Message from the Director
February is recognized as National Teen Dating Awareness Month. Many parents are unaware that young people are disproportionately impacted by partner violence. 1.5 million High School students nationwide experience physical abuse from a dating partner, yet this is something that many teens never talk about. 3 in 4 parents have never talked to their children about domestic violence.
Violence in relationships during adolescence can lead to serious and long lasting issues such as substance abuse, eating disorders, depression, anxiety and suicide. Teen dating violence is a pattern of actions or threats of physical, sexual and/or emotional abuse by a teen against a current or former dating partner.
While it may not always be visible, teen dating violence includes any of these:
- Extreme jealousy/insecurity
- Constant putdowns
- Isolation from family and friends
- Digital abuse
- Using technology to bully, stalk or intimidate a partner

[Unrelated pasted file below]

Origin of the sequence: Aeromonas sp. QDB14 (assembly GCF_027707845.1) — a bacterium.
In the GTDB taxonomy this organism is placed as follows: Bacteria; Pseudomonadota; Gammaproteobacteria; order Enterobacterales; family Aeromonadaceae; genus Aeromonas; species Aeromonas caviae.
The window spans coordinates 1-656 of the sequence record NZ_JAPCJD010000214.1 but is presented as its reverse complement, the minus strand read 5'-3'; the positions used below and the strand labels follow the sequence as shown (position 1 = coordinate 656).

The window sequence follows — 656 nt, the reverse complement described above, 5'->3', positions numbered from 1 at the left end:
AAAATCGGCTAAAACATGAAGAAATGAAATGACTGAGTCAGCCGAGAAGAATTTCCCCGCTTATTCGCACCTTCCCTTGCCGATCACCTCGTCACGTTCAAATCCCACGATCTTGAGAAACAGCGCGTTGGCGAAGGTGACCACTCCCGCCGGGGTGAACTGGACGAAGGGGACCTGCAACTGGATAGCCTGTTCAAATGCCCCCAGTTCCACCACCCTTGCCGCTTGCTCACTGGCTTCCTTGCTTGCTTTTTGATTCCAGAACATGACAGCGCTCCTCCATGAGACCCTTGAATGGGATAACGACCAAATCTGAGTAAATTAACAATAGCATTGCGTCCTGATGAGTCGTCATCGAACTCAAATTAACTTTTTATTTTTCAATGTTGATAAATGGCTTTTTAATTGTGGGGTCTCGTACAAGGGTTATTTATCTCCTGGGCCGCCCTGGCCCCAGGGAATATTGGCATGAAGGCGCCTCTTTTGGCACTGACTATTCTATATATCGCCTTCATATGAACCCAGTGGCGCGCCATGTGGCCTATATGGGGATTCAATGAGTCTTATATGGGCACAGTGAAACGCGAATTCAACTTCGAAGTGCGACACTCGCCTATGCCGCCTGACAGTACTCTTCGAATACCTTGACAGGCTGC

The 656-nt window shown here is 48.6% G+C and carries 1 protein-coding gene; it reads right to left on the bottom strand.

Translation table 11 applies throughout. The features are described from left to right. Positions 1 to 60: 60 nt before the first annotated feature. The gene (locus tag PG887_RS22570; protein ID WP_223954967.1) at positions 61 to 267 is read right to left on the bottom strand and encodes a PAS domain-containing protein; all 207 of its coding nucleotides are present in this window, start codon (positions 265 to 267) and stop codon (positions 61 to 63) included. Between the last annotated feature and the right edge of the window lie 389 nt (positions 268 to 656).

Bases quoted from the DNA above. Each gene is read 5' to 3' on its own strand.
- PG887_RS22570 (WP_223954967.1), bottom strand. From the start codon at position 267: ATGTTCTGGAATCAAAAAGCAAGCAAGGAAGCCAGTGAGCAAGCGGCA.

- Forced sexual activity
What can you do to help address this critical situation confronting today’s youth?
- Encourage teachers to facilitate classroom discussions about dating violence and prevention
- Encourage parents to talk to teens about healthy relationships
- Listen, be supportive and try not to judge them
- Leaving an unhealthy relationship can be difficult and even dangerous
- Don’t give up. They need to know they can rely on you and trust you
- Provide resources where they can talk about their situation anonymously and confidentially
- Crime Victims Council 24-hour hotline: 610-437-6611
- Parents, friends and teachers can also call to get information and to learn more about how to help
Together we can prevent teen dating violence.
Suzanne M. Beck